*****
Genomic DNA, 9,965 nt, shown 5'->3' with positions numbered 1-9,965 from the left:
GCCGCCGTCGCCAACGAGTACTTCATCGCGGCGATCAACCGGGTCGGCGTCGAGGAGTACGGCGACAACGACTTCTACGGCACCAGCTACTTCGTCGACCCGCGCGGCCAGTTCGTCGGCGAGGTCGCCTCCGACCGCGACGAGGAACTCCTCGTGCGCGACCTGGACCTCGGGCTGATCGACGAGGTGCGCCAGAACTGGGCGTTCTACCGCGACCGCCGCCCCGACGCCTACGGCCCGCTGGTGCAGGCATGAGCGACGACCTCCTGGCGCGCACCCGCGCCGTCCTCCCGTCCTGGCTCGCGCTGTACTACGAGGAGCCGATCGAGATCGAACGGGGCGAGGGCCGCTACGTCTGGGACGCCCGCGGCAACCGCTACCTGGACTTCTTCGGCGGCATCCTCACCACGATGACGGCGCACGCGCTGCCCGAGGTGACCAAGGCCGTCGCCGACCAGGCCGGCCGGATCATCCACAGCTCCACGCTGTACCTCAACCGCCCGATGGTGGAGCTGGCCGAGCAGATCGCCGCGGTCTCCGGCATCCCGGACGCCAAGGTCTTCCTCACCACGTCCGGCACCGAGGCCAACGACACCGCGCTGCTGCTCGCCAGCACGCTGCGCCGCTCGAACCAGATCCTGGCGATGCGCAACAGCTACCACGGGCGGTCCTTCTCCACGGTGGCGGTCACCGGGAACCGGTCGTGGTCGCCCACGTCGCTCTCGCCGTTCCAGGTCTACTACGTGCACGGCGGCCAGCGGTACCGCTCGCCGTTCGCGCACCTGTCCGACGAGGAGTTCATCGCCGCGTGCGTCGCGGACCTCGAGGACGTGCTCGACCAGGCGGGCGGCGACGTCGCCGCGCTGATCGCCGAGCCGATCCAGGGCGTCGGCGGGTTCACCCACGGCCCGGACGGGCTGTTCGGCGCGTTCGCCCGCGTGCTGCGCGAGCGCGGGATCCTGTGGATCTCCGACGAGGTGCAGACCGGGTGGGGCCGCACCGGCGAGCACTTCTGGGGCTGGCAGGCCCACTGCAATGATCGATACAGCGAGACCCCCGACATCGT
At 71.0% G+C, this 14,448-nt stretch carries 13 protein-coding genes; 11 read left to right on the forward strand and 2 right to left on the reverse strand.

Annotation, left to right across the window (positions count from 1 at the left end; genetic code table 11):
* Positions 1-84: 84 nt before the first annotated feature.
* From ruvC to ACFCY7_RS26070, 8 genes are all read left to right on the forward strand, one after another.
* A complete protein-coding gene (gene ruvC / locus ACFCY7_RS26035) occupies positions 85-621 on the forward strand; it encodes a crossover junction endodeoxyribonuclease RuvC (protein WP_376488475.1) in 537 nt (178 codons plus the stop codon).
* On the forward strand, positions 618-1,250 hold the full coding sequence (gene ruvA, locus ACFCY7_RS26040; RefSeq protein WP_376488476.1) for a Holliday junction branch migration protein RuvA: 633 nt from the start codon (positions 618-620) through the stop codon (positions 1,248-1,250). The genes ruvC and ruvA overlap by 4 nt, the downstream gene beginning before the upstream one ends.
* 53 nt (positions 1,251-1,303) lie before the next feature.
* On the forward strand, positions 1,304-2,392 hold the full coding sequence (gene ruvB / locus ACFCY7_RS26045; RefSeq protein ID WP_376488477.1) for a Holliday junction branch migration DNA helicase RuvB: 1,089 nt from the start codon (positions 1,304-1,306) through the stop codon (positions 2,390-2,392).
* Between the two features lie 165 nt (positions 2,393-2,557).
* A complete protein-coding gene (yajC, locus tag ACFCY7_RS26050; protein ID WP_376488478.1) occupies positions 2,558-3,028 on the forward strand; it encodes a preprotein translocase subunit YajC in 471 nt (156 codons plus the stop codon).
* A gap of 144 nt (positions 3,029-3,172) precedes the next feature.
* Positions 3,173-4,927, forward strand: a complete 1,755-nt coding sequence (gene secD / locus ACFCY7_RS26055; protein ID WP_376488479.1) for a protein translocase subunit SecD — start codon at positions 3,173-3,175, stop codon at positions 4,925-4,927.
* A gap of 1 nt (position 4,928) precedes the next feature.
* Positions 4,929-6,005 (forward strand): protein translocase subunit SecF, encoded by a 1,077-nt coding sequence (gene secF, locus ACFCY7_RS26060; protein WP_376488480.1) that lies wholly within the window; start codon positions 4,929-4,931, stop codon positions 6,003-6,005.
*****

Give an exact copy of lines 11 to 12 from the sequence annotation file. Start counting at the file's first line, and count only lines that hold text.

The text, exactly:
* Between the two features lie 165 nt (positions 2,393-2,557).
* A complete protein-coding gene (yajC, locus tag ACFCY7_RS26050; protein ID WP_376488478.1) occupies positions 2,558-3,028 on the forward strand; it encodes a preprotein translocase subunit YajC in 471 nt (156 codons plus the stop codon).